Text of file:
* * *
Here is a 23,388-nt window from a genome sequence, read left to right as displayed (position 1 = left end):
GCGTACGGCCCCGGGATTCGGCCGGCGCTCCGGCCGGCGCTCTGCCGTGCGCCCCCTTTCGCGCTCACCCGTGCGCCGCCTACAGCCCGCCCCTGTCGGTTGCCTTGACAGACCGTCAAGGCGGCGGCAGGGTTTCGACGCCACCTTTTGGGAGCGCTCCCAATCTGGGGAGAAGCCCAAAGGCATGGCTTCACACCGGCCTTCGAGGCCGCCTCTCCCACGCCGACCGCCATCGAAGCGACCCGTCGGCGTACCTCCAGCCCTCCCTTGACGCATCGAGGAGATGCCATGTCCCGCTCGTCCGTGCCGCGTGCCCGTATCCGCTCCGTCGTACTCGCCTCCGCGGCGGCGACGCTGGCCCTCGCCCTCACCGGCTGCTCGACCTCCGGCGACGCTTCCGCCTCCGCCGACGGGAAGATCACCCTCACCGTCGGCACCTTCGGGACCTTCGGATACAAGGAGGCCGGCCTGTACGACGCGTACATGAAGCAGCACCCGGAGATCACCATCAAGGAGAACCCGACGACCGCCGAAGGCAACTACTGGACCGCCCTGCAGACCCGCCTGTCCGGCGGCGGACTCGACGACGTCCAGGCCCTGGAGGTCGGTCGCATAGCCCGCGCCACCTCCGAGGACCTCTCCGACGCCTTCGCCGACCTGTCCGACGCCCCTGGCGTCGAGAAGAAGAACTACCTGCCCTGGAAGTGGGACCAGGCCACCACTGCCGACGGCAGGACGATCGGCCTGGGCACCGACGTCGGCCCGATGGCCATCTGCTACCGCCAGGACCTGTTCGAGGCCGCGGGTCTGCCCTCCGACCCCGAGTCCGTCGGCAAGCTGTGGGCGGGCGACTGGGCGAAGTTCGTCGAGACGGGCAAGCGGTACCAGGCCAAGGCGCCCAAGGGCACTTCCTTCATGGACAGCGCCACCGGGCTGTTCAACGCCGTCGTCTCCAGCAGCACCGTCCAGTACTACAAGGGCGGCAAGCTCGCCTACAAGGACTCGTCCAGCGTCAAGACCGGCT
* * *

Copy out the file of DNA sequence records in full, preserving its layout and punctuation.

Here is a 23,388-nt window from a genome sequence, read left to right as displayed (position 1 = left end):
GCGTACGGCCCCGGGATTCGGCCGGCGCTCCGGCCGGCGCTCTGCCGTGCGCCCCCTTTCGCGCTCACCCGTGCGCCGCCTACAGCCCGCCCCTGTCGGTTGCCTTGACAGACCGTCAAGGCGGCGGCAGGGTTTCGACGCCACCTTTTGGGAGCGCTCCCAATCTGGGGAGAAGCCCAAAGGCATGGCTTCACACCGGCCTTCGAGGCCGCCTCTCCCACGCCGACCGCCATCGAAGCGACCCGTCGGCGTACCTCCAGCCCTCCCTTGACGCATCGAGGAGATGCCATGTCCCGCTCGTCCGTGCCGCGTGCCCGTATCCGCTCCGTCGTACTCGCCTCCGCGGCGGCGACGCTGGCCCTCGCCCTCACCGGCTGCTCGACCTCCGGCGACGCTTCCGCCTCCGCCGACGGGAAGATCACCCTCACCGTCGGCACCTTCGGGACCTTCGGATACAAGGAGGCCGGCCTGTACGACGCGTACATGAAGCAGCACCCGGAGATCACCATCAAGGAGAACCCGACGACCGCCGAAGGCAACTACTGGACCGCCCTGCAGACCCGCCTGTCCGGCGGCGGACTCGACGACGTCCAGGCCCTGGAGGTCGGTCGCATAGCCCGCGCCACCTCCGAGGACCTCTCCGACGCCTTCGCCGACCTGTCCGACGCCCCTGGCGTCGAGAAGAAGAACTACCTGCCCTGGAAGTGGGACCAGGCCACCACTGCCGACGGCAGGACGATCGGCCTGGGCACCGACGTCGGCCCGATGGCCATCTGCTACCGCCAGGACCTGTTCGAGGCCGCGGGTCTGCCCTCCGACCCCGAGTCCGTCGGCAAGCTGTGGGCGGGCGACTGGGCGAAGTTCGTCGAGACGGGCAAGCGGTACCAGGCCAAGGCGCCCAAGGGCACTTCCTTCATGGACAGCGCCACCGGGCTGTTCAACGCCGTCGTCTCCAGCAGCACCGTCCAGTACTACAAGGGCGGCAAGCTCGCCTACAAGGACTCGTCCAGCGTCAAGACCGGCT